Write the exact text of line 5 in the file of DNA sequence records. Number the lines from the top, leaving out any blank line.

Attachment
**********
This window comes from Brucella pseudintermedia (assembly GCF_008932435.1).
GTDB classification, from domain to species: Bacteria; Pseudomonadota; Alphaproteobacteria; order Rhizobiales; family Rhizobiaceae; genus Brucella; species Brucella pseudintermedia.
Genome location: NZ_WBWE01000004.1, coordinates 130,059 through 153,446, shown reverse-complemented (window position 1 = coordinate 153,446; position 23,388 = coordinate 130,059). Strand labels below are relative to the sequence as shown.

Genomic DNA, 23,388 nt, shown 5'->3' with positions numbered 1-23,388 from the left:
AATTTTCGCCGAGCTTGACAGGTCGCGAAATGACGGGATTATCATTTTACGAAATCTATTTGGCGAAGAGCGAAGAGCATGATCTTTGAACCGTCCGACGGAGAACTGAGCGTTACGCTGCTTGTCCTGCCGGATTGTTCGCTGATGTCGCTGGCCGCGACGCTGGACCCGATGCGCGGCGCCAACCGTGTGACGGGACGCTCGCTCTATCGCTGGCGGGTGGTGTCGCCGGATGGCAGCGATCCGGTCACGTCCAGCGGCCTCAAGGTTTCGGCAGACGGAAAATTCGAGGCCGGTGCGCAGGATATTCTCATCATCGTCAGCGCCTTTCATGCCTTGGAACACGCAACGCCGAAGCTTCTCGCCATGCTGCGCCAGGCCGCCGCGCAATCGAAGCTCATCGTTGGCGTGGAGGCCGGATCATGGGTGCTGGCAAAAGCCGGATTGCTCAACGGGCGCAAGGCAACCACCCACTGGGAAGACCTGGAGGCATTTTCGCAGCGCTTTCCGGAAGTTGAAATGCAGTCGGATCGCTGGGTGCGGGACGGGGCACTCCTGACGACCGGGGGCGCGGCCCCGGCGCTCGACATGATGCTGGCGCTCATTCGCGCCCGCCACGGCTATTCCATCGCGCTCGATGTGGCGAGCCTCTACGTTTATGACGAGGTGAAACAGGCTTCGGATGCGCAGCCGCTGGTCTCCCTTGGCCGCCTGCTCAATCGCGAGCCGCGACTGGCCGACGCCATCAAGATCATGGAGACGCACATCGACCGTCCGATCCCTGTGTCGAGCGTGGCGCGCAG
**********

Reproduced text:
AATTTTCGCCGAGCTTGACAGGTCGCGAAATGACGGGATTATCATTTTACGAAATCTATTTGGCGAAGAGCGAAGAGCATGATCTTTGAACCGTCCGACGGAGAACTGAGCGTTACGCTGCTTGTCCTGCCGGATTGTTCGCTGATGTCGCTGGCCGCGACGCTGGACCCGATGCGCGGCGCCAACCGTGTGACGGGACGCTCGCTCTATCGCTGGCGGGTGGTGTCGCCGGATGGCAGCGATCCGGTCACGTCCAGCGGCCTCAAGGTTTCGGCAGACGGAAAATTCGAGGCCGGTGCGCAGGATATTCTCATCATCGTCAGCGCCTTTCATGCCTTGGAACACGCAACGCCGAAGCTTCTCGCCATGCTGCGCCAGGCCGCCGCGCAATCGAAGCTCATCGTTGGCGTGGAGGCCGGATCATGGGTGCTGGCAAAAGCCGGATTGCTCAACGGGCGCAAGGCAACCACCCACTGGGAAGACCTGGAGGCATTTTCGCAGCGCTTTCCGGAAGTTGAAATGCAGTCGGATCGCTGGGTGCGGGACGGGGCACTCCTGACGACCGGGGGCGCGGCCCCGGCGCTCGACATGATGCTGGCGCTCATTCGCGCCCGCCACGGCTATTCCATCGCGCTCGATGTGGCGAGCCTCTACGTTTATGACGAGGTGAAACAGGCTTCGGATGCGCAGCCGCTGGTCTCCCTTGGCCGCCTGCTCAATCGCGAGCCGCGACTGGCCGACGCCATCAAGATCATGGAGACGCACATCGACCGTCCGATCCCTGTGTCGAGCGTGGCGCGCAG